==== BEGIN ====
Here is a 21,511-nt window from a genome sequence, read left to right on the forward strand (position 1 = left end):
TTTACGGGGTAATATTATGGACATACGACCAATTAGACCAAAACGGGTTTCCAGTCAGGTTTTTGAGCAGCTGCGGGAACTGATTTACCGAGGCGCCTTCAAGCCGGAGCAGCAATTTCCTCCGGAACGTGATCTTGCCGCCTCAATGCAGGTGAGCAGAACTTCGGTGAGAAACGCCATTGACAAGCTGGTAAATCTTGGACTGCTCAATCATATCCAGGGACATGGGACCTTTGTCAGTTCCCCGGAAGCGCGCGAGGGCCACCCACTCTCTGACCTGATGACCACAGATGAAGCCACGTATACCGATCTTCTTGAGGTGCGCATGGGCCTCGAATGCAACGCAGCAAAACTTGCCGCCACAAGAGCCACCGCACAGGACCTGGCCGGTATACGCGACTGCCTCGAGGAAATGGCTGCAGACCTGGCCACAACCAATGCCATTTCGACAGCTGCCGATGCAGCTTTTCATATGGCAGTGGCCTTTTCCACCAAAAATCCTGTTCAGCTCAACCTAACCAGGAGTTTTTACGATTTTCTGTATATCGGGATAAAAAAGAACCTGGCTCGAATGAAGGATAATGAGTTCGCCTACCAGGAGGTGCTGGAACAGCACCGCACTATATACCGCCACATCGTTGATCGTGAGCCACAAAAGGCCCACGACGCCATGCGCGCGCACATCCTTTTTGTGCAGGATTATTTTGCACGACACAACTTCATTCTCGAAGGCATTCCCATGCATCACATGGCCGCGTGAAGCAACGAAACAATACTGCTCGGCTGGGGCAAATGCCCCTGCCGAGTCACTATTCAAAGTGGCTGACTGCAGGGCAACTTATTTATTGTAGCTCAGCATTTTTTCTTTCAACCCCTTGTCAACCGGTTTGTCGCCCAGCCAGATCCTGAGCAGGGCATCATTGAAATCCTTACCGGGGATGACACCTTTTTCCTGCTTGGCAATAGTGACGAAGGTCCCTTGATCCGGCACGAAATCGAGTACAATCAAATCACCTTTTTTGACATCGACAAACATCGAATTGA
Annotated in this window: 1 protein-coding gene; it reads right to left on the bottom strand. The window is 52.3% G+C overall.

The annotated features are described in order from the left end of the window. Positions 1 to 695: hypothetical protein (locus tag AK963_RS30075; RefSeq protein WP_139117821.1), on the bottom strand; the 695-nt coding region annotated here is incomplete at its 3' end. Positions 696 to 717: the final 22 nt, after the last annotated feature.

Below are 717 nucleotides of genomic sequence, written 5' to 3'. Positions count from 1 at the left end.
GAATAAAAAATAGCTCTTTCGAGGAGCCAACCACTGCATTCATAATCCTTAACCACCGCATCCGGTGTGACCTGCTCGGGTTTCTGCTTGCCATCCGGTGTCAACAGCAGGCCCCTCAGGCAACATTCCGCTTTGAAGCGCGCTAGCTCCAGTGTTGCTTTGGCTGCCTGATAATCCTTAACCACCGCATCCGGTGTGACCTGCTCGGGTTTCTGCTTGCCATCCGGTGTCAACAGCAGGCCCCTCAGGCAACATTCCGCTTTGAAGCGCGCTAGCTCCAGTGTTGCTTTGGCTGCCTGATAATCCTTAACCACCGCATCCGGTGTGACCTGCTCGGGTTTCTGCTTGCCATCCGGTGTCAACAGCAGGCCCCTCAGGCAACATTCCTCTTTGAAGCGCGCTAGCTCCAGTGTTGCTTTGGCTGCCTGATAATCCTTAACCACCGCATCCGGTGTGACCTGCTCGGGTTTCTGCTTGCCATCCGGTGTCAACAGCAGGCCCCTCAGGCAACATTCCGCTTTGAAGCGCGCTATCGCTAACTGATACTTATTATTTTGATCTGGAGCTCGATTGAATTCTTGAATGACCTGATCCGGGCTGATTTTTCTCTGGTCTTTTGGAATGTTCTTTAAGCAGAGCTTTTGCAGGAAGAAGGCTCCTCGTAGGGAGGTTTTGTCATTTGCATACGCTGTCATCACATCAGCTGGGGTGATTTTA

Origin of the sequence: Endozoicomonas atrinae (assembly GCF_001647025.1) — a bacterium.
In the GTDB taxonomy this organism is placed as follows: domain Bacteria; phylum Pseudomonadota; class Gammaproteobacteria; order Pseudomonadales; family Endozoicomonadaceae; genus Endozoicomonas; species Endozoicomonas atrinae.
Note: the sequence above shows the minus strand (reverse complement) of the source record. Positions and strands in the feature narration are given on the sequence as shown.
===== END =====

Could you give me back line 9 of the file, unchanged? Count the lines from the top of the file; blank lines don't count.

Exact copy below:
Note: the sequence above shows the minus strand (reverse complement) of the source record. Positions and strands in the feature narration are given on the sequence as shown.